All the evidence seems to suggest a failure of the under-slab drainage system leading to failure of the spillway deck.

    Spillway images dating from 2007 show negligible flow from the drain outlets in the vicinity of the spillway deck failure. It is possible the under-slab deterioration proceeded undetected over a period of years.

    EDIT
    Found the 2007 spillway image up thread and have added it in. The red arrow indicates a drain location which shows no output. This suggests there may have been a problem at this location that went undetected for 10 years.

    [​IMG]
     
    Last edited: Feb 17, 2017
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  34. Thanks for your response. I did not mean to imply that wall failure was the root cause of what we have seen thus far, only that if wall failure were to occur (for various hypothetical reasons) prior to slab failure, that could cause upstream deterioration. I have modified my post #32 above in an attempt to clarify this. A possible future example would be the unsupported wall shown in the photo of post #30.
     
  35. wrorke

    wrorke New Member

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  36. Mick West

    Mick West Administrator Staff Member

    20170217-152940-nq9xe.
     
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  37. aczlan

    aczlan Member

    Looks like a cleanout,inspection, or possibly a vent port for the drain system to me. It does not appear to be designed to handle much pressure (based on the thin top which might be perforated and only 3 attachment points).
    If I see the elevation properly, those are above the level of the side drains.

    Aaron Z
     
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  38. CRM114

    CRM114 Member

    Good find. These do seem to be associated with the drains. Possibly a collector manhole for the pipe network. E.g. - Based on the behavior I have seen, I'm guessing a pipe connects all these manholes upspillway, then a collector pipe diverts off from each manhole under the spillway to collect seepage.
     
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  39. sushi

    sushi Member

    [​IMG]

    A prior post gave evidence that the drain system follows a herringbone layout with the drain lines commencing at the centre line of the FCS and moving diagonally down-slope to the the adjacent right and left FCS side walls.

    My hunch is that the diagonal drains pass underneath the sidewall just beneath the fittings shown at the position of the yellow arrows. The drain line then runs down-slope to the first discharge port situated down-slope from the yellow arrow. As Aaron Z suggests these fittings likely serve as clean out, or inspection ports.

    If one examines the annotated FCS image above, it is evident that the damage on the left side of the spillway cuts in a diagonal across the spillway surface. I suspect that this diagonal failure of the surface slab follows the path of one of the diagonal drain lines. If a herringbone pattern was overlaid on the image, with the left diagonal starting at the fitting under the arrow to the immediate left of the left toe of the damaged slab, it would reach the center-line of the spillway at a position level with the next up-slope inspection fitting.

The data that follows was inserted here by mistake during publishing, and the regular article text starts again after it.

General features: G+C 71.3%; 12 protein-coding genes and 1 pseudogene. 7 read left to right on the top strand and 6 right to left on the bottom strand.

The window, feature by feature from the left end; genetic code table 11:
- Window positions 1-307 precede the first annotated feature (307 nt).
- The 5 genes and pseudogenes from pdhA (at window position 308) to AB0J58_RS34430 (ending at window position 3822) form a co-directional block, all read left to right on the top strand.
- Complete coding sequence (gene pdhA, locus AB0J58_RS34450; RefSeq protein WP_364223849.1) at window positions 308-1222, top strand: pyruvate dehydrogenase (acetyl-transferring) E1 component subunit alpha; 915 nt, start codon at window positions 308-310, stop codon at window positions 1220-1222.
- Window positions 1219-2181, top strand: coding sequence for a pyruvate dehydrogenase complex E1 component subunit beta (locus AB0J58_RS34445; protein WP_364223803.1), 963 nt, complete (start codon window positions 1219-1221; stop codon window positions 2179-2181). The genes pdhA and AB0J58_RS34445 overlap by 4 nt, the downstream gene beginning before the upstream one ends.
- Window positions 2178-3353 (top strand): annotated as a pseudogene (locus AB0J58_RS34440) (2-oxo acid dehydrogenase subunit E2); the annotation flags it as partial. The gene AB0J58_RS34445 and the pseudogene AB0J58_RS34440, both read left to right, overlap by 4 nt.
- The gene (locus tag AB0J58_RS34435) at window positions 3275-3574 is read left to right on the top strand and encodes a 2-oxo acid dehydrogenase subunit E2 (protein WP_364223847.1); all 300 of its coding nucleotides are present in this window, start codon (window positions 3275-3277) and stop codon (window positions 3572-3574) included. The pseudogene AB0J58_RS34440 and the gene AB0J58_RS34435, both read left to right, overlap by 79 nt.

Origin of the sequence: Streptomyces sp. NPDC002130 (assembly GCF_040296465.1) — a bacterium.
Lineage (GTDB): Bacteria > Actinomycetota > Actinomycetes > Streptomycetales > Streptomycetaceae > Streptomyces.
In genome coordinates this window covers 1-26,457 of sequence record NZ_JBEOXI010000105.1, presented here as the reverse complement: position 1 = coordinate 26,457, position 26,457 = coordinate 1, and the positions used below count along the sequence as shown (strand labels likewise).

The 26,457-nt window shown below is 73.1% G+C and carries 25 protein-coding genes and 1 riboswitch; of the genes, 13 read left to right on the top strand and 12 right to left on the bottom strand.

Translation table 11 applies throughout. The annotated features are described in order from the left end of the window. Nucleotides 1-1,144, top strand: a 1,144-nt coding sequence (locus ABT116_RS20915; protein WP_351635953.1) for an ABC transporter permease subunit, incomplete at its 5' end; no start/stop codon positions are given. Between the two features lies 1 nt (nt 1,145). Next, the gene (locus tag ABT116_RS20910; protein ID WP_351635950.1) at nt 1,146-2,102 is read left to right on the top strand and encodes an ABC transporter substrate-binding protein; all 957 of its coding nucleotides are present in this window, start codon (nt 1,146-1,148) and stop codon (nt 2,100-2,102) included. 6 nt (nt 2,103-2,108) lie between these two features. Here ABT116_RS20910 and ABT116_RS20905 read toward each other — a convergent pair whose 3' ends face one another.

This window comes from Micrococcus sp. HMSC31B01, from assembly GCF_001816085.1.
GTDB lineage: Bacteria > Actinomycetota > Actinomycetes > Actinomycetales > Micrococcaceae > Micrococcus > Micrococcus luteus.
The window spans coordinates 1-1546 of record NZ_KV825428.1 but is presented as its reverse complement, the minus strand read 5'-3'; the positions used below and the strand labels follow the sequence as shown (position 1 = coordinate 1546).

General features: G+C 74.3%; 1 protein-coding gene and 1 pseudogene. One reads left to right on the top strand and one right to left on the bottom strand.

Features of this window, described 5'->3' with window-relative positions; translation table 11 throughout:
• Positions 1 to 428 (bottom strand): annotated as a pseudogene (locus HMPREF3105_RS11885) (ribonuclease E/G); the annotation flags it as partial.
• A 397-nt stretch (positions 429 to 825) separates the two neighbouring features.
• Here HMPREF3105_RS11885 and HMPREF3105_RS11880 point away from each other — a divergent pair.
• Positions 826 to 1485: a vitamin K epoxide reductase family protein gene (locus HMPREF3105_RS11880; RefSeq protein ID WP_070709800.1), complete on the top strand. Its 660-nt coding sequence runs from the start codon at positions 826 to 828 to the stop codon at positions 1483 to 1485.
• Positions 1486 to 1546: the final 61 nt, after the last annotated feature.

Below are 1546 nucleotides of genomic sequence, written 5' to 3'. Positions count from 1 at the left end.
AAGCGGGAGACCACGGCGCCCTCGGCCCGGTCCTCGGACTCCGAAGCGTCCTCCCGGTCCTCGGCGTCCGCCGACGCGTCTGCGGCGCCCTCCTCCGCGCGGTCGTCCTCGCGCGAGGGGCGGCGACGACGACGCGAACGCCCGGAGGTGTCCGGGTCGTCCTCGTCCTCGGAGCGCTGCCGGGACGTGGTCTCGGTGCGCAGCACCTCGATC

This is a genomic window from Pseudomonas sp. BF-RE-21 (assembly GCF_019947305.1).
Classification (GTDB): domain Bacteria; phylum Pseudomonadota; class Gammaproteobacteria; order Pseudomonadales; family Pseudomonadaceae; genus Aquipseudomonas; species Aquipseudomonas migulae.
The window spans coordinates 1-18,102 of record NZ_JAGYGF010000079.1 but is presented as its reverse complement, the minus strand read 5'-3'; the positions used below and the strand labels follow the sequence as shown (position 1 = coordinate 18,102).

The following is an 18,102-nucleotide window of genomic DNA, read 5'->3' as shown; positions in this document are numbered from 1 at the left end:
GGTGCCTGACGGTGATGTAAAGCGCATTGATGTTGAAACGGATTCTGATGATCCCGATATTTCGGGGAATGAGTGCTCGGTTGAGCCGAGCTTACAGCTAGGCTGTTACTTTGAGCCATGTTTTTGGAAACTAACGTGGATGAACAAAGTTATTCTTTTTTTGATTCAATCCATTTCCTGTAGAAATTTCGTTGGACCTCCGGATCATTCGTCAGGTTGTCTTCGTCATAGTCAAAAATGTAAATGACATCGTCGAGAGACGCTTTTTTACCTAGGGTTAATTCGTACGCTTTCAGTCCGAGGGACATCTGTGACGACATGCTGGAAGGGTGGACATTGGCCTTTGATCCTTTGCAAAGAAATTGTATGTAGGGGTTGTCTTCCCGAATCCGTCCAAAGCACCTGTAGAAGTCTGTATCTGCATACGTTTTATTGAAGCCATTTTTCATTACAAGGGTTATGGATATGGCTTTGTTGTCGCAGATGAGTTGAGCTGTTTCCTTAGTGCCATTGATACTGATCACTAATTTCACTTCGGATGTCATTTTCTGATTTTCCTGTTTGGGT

Support for the thesis that these inspection ports are connected to each individual drainage line is provided by the damage on the right hand side of the spillway. We have the evident damage to the surface slab of the spillway. This damage halts along a horizontal line extending across the spillway just above the damaged section.

    If you inspect the right spillway sidewall it is evident that the sidewall exhibits damage above the transverse horizontal line associated with the damage on the slab. The earth is clearly eroded above the main area of damage at a point on the sidewall where another inspection fitting would be expected to be located. I suspect damage to the drainage system resulted in the obstruction of the discharge port on the right side resulting in drainage water backing up and exiting through the top of the inspection fitting. This helped erode the earth along the right sidewall. As Aaron Z notes, the inspection ports lack any form of sealing mechanism so any back flow due to an obstruction in the vicinity of the discharge port would result in water backing up and flowing out of the inspection hole.
     
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  40. sushi

    sushi Member

    If you inspect the image annotated with yellow arrows starting at the left side image bottom, you see a sequence of discharge port flows as follows:

    Strong (starting at the very bottom of the image)
    Weak
    Strong
    Very Strong (adjacent to the area of damage
    Weak
    Strong (second discharge above the damaged area)

    If there was a discharge pipe travelling down-slope along the sidewall, I would expect there to be a constant or increasing head the further down-slope the water traveled. Since there is significant variation in the strength of the discharge streams, this suggests there is no lateral connector running down-slope providing a common discharge rail.

    The evidence in the image tends to support a series of individual drain lines running diagonally down from the centre of the slab, making a 45 degree down-slope turn beneath the inspection port fitting, and then running down to another 45 degree turn into the discharge port. One of the other pictures of sidewall damage showed a clear image of a 45 degree elbow attached to the exterior of the the sidewall (cannot find that image).

    EDIT

    Found the image. I believe it is from the right sidewall adjacent to the area of damage. Is

    most easily seen when image magnified.[​IMG]
     
    Last edited: Feb 17, 2017